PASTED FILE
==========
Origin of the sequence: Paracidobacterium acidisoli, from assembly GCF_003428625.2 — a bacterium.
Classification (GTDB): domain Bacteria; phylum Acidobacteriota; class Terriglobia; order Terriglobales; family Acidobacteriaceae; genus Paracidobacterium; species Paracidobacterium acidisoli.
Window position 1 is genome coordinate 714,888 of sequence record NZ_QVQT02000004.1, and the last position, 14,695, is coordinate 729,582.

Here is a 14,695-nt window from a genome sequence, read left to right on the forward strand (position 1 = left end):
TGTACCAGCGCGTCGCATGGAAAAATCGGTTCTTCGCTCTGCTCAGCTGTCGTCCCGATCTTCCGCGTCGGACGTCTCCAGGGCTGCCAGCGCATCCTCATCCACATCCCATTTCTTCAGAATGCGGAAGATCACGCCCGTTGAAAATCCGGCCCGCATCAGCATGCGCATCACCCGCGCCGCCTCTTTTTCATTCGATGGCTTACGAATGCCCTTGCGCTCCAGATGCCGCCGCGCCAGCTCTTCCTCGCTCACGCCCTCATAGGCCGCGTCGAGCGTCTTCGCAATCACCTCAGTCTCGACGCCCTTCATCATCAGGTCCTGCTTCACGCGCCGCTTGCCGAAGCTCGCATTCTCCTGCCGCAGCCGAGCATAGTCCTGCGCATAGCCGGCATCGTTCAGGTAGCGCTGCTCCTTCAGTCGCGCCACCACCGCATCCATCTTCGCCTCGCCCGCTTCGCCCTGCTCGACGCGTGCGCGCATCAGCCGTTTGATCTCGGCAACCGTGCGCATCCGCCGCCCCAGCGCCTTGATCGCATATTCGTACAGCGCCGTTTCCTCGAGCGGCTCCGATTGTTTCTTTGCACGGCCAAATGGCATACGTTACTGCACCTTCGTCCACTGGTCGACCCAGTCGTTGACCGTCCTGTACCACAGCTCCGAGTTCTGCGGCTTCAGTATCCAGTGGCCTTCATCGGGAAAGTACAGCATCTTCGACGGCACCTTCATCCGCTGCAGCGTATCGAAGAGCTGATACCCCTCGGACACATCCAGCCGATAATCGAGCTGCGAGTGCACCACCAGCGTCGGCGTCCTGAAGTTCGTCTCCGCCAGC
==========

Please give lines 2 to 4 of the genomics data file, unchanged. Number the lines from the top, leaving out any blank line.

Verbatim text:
Classification (GTDB): domain Bacteria; phylum Acidobacteriota; class Terriglobia; order Terriglobales; family Acidobacteriaceae; genus Paracidobacterium; species Paracidobacterium acidisoli.
Window position 1 is genome coordinate 714,888 of sequence record NZ_QVQT02000004.1, and the last position, 14,695, is coordinate 729,582.

Here is a 14,695-nt window from a genome sequence, read left to right on the forward strand (position 1 = left end):